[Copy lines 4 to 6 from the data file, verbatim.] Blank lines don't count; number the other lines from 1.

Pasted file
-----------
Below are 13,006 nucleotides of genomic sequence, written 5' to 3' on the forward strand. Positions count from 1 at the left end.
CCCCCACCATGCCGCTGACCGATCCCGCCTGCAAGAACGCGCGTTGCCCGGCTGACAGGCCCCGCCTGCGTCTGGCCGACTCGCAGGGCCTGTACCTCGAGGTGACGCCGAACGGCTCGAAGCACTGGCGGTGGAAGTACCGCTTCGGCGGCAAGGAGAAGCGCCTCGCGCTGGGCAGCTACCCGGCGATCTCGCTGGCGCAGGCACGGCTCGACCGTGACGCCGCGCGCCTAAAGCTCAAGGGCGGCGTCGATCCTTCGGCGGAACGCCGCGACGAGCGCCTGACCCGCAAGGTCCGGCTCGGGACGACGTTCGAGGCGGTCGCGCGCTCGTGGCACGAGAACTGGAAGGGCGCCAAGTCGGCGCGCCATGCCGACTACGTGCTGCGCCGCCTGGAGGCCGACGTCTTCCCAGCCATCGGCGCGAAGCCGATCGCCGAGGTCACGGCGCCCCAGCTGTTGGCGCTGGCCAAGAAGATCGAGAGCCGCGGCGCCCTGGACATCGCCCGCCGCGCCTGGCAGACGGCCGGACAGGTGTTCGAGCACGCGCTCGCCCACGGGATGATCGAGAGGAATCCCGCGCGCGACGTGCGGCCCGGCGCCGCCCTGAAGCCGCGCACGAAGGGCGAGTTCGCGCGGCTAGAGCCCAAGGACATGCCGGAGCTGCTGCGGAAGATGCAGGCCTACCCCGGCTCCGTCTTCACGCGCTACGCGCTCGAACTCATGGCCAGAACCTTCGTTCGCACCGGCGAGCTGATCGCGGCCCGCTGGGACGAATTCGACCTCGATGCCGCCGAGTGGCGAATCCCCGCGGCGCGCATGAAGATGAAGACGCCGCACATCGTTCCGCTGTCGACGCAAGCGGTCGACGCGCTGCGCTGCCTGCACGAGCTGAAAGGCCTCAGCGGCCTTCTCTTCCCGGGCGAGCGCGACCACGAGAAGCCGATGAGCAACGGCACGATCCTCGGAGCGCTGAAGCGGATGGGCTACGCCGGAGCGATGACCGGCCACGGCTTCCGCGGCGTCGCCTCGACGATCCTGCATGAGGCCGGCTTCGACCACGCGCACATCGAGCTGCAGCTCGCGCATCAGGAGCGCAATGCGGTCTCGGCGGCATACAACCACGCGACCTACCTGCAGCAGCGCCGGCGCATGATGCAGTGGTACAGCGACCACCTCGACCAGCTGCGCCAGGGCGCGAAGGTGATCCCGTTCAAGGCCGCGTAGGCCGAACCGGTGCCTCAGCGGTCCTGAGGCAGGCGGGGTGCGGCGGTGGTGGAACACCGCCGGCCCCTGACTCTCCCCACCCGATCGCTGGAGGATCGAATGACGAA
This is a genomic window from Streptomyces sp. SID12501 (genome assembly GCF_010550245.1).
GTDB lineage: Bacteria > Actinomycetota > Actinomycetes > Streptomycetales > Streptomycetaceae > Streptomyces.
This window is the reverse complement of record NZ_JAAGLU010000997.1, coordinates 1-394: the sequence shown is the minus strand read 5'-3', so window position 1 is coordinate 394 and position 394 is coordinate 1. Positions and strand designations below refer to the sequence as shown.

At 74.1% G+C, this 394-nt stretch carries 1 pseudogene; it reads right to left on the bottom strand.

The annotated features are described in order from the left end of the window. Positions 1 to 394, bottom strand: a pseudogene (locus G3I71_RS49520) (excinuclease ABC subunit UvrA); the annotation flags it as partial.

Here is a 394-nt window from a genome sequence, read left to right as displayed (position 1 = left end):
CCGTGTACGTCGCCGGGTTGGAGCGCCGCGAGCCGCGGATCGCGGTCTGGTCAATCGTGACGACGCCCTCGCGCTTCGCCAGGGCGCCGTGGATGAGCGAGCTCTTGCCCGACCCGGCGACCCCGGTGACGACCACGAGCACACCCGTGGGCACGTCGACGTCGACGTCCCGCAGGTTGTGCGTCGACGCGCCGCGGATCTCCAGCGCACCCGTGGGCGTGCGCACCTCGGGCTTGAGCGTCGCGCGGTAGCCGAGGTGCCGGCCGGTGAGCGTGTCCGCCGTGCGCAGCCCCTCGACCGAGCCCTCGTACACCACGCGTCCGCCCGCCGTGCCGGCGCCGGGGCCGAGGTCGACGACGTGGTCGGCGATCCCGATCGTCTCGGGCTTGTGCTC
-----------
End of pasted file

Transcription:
GTDB lineage: Bacteria > Actinomycetota > Actinomycetes > Streptomycetales > Streptomycetaceae > Streptomyces.
This window is the reverse complement of record NZ_JAAGLU010000997.1, coordinates 1-394: the sequence shown is the minus strand read 5'-3', so window position 1 is coordinate 394 and position 394 is coordinate 1. Positions and strand designations below refer to the sequence as shown.

At 74.1% G+C, this 394-nt stretch carries 1 pseudogene; it reads right to left on the bottom strand.